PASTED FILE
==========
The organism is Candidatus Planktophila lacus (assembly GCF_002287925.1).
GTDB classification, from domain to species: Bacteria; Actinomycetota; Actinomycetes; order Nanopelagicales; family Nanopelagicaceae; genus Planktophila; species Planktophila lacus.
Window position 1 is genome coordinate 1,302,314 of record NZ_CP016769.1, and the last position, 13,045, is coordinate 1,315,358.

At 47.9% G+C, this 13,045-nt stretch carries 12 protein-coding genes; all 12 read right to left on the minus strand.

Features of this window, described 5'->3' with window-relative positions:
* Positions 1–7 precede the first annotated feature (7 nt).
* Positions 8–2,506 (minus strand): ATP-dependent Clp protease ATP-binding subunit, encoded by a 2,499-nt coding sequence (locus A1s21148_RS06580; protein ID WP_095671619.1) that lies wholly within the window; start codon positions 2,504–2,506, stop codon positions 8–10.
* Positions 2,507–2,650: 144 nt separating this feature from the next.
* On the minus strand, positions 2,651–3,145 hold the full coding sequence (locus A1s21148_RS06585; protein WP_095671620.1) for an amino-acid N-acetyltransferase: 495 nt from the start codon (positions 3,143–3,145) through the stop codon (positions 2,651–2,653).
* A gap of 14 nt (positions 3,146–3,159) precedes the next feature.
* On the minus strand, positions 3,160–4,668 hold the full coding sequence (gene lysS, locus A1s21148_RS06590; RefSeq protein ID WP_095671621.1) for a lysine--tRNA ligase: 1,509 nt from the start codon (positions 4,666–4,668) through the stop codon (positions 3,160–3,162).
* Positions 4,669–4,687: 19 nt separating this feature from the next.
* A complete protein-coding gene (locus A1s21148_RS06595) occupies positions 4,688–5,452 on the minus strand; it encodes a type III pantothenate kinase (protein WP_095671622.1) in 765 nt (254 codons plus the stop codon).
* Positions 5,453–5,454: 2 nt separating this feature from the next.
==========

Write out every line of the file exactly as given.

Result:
The organism is Candidatus Planktophila lacus (assembly GCF_002287925.1).
GTDB classification, from domain to species: Bacteria; Actinomycetota; Actinomycetes; order Nanopelagicales; family Nanopelagicaceae; genus Planktophila; species Planktophila lacus.
Window position 1 is genome coordinate 1,302,314 of record NZ_CP016769.1, and the last position, 13,045, is coordinate 1,315,358.

At 47.9% G+C, this 13,045-nt stretch carries 12 protein-coding genes; all 12 read right to left on the minus strand.

Features of this window, described 5'->3' with window-relative positions:
* Positions 1–7 precede the first annotated feature (7 nt).
* Positions 8–2,506 (minus strand): ATP-dependent Clp protease ATP-binding subunit, encoded by a 2,499-nt coding sequence (locus A1s21148_RS06580; protein ID WP_095671619.1) that lies wholly within the window; start codon positions 2,504–2,506, stop codon positions 8–10.
* Positions 2,507–2,650: 144 nt separating this feature from the next.
* On the minus strand, positions 2,651–3,145 hold the full coding sequence (locus A1s21148_RS06585; protein WP_095671620.1) for an amino-acid N-acetyltransferase: 495 nt from the start codon (positions 3,143–3,145) through the stop codon (positions 2,651–2,653).
* A gap of 14 nt (positions 3,146–3,159) precedes the next feature.
* On the minus strand, positions 3,160–4,668 hold the full coding sequence (gene lysS, locus A1s21148_RS06590; RefSeq protein ID WP_095671621.1) for a lysine--tRNA ligase: 1,509 nt from the start codon (positions 4,666–4,668) through the stop codon (positions 3,160–3,162).
* Positions 4,669–4,687: 19 nt separating this feature from the next.
* A complete protein-coding gene (locus A1s21148_RS06595) occupies positions 4,688–5,452 on the minus strand; it encodes a type III pantothenate kinase (protein WP_095671622.1) in 765 nt (254 codons plus the stop codon).
* Positions 5,453–5,454: 2 nt separating this feature from the next.